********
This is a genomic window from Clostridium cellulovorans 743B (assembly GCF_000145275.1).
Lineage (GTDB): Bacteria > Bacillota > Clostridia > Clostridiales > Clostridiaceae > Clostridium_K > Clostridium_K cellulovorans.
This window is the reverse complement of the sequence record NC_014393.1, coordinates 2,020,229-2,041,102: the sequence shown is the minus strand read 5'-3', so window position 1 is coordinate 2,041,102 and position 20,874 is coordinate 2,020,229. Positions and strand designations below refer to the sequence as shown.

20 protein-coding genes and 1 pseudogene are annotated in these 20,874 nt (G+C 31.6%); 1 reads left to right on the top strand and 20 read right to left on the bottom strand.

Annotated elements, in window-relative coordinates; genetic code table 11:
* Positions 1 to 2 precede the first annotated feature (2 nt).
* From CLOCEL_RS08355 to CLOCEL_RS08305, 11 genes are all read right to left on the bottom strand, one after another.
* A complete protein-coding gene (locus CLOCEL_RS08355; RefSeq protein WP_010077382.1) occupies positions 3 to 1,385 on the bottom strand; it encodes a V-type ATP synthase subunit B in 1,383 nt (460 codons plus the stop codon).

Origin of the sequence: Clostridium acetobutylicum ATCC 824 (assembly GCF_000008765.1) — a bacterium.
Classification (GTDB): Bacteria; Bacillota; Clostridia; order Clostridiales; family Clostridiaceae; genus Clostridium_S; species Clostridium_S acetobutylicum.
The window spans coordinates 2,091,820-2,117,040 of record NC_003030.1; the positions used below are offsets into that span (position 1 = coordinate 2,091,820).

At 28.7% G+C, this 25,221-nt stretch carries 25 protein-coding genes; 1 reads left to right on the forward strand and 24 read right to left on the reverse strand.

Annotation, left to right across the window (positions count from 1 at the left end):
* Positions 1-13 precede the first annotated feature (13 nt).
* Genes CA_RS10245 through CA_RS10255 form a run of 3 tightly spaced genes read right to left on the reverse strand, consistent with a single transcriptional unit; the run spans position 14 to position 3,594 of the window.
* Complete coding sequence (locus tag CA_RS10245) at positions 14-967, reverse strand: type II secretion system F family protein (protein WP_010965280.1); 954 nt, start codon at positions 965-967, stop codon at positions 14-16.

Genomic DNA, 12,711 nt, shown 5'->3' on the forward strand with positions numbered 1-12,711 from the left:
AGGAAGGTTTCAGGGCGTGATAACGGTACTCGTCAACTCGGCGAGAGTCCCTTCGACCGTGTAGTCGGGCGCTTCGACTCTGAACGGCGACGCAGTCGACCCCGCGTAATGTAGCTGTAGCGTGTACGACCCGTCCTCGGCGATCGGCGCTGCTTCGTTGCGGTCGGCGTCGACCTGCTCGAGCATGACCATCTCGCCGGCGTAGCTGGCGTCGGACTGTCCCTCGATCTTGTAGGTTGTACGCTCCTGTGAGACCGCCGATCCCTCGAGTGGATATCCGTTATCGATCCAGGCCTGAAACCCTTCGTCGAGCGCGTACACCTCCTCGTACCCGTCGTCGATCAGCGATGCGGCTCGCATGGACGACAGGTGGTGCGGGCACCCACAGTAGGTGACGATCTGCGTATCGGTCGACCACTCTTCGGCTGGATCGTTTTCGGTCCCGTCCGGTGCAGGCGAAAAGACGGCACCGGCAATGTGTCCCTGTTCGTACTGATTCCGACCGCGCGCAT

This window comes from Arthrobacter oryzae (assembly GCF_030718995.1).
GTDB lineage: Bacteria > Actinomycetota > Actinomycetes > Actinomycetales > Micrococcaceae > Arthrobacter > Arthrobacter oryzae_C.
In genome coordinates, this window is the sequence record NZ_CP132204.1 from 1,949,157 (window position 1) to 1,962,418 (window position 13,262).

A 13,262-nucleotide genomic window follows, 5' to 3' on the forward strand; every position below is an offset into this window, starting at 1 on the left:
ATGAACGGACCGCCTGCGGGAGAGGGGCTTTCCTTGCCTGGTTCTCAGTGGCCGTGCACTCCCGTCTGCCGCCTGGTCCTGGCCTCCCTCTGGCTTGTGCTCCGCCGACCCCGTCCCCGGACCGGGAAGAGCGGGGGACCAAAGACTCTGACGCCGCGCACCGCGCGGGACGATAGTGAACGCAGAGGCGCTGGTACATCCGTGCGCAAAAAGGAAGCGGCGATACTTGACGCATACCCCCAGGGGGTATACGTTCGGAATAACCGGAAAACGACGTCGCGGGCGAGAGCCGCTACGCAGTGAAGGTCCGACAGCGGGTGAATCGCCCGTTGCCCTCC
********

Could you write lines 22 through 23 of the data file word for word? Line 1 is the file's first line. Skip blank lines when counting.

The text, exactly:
A 13,262-nucleotide genomic window follows, 5' to 3' on the forward strand; every position below is an offset into this window, starting at 1 on the left:
ATGAACGGACCGCCTGCGGGAGAGGGGCTTTCCTTGCCTGGTTCTCAGTGGCCGTGCACTCCCGTCTGCCGCCTGGTCCTGGCCTCCCTCTGGCTTGTGCTCCGCCGACCCCGTCCCCGGACCGGGAAGAGCGGGGGACCAAAGACTCTGACGCCGCGCACCGCGCGGGACGATAGTGAACGCAGAGGCGCTGGTACATCCGTGCGCAAAAAGGAAGCGGCGATACTTGACGCATACCCCCAGGGGGTATACGTTCGGAATAACCGGAAAACGACGTCGCGGGCGAGAGCCGCTACGCAGTGAAGGTCCGACAGCGGGTGAATCGCCCGTTGCCCTCC